Pour the batter into the prepared tin and bake for about 50 – 60 minutes until the loaf has risen, is golden and cooked through.  It will still be extremely soft but a skewer should come out clean when inserted into the centre (with only crumbs attached).  Remove from the oven and allow to cool completely in the tin.

When cool, remove carefully from the tin and place on to a serving dish.

Store the loaf, covered, in the refrigerator.

My aunt popped around the other day with some amazing baby purple figs from her tree.  OH MY.  This was dessert tonight for me … a slice of the almond loaf, some fresh ricotta and sliced figs.  Sublime.

Almond Milk
To make one litre of fresh almond milk, you will need

250 grams raw almonds
1 litre filtered or spring water

Place the almonds in a container and cover with fresh water.  Make sure the almonds are totally covered by the water as they will swell as they soak.  Cover and allow to soak for 8 – 12 hours or overnight.  Drain the almonds and place in a blender with the filtered (or spring) water and blend until the almonds are finely ground.  Pulse a few more times, then allow to sit for 10 minutes.

Use a large piece of fine muslin or extra fine linen/cotton to line a fine sieve.  Place over a bowl and pour in the almond mixture.  Make sure to extract as much of the liquid as possible into the bowl.  When only the almond meal remains, wrap up the muslin and squeeze out as much of the liquid as possible.

At this point you can sweeten the almond milk or add a dash of vanilla or cacao or cinnamon to flavour it.  I prefer to keep it plain so I can flavour it, as needed, if required.  Pour the almond milk into a glass bottle, seal, and store in the refrigerator for up to 3 to 4 days.

NB:  Buy good quality fresh raw almonds to make sure your almond milk has a fresh, clean almond flavour, with no bitterness.

Macronutrient Profile (Almond Loaf)
Macros are provided for the loaf only (sans toppings etc).  For the almond milk, I have used average values for unsweetened almond milk.  The macros depend on the ratio of almonds to water but the variations won’t be too significant.

If you add any sweeteners to the loaf or vary it, this will impact the macros, of course.

Per serve macros are based on 12 serves per loaf.



Filed under All Recipe Posts, Breads & Quickbreads, Breakfast, Cakes, Nuts, Protein, Special Diet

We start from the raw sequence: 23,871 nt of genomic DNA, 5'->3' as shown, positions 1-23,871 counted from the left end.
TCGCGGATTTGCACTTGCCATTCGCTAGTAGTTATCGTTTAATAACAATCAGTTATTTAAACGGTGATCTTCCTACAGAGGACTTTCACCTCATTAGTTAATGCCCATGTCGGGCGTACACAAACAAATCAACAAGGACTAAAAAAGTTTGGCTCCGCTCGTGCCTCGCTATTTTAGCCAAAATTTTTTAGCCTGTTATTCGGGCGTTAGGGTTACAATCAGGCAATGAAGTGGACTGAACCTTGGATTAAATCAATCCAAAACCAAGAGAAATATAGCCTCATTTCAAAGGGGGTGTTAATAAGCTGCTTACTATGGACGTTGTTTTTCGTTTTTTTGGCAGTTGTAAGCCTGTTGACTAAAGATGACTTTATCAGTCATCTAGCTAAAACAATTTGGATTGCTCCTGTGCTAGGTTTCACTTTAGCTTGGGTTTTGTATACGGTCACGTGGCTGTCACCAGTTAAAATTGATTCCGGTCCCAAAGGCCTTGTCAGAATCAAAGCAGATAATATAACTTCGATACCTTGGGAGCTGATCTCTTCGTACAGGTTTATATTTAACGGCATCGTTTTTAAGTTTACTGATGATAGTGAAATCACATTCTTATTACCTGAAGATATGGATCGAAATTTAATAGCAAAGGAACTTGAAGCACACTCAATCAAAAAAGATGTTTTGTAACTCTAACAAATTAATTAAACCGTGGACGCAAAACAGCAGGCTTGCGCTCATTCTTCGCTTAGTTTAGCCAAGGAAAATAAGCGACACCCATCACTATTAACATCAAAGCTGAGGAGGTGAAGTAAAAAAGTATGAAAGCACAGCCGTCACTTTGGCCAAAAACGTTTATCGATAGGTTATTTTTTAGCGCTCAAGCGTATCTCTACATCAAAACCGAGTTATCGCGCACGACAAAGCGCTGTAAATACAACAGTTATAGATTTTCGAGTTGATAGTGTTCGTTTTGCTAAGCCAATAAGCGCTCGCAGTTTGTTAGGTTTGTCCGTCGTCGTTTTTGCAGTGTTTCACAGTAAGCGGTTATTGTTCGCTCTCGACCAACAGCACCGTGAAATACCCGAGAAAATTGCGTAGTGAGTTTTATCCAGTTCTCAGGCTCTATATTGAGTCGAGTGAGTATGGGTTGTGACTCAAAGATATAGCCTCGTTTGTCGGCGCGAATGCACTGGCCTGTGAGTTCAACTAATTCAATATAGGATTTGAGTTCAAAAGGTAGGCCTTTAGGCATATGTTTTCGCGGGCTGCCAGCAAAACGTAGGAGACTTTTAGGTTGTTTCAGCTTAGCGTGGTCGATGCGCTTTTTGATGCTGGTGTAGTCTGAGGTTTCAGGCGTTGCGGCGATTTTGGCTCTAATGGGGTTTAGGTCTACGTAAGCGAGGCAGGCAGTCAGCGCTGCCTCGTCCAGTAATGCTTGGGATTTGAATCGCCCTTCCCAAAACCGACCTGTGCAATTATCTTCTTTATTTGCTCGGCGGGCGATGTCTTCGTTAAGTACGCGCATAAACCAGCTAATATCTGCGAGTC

37 responses to “Almond Milk & Loaf … waste not, want not

  1. That look REALLY yummy. What delicious ingredients.

  2. Lil Rinaldi

    Can’t wait to make this recipe! love almond milk(homemade). Just had a question on the measurement of the almond milk(in the bread recipe). Is it 200 grams or ml? I googled it and came up with answers like: it depends on what you are measuring, etc. and if it’s a liquid it would depend on the ” specific gravity” of that liquid. Am I getting too picky here, should I just measure a cup and not worry about it? Sorry, but I am a perfectionist(most of the time). Well, especially when it comes to baking! Thank-you! Love reading your posts!

    • Thank you, that’s so kind of you. I’m glad you like reading them too!
      For the almond milk in the recipe, it’s 200g (I mostly weigh everything for baking). But you can take that as roughly 200ml. I’m a physicist so take my word for it that the specific gravity of almond milk won’t be too far off that of water, being mostly water anyway!!
      It’s a little less than a cup so measure out 200ml. It will be fine … but hey, I’m a perfectionist too 🙂

  3. I have yet to make my own almond milk, but will be trying it out soon! I love that there is no wastage with your loaf recipe…so clever 🙂

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  5. it really sounds healthy, the only bad thing is that my mom is allergic to almods, that’s why I haven’t tried this milk but it still looks delicious

    • If you mom is not allergic to other tree nuts, it would be fantastic with cashew or hazelnuts as well. Cashew and hazelnut milks are beautiful and the loaf would be lovely too.
      I have often considered making sunflower seed milk … it might work quite well and I think the loaf might be interesting too.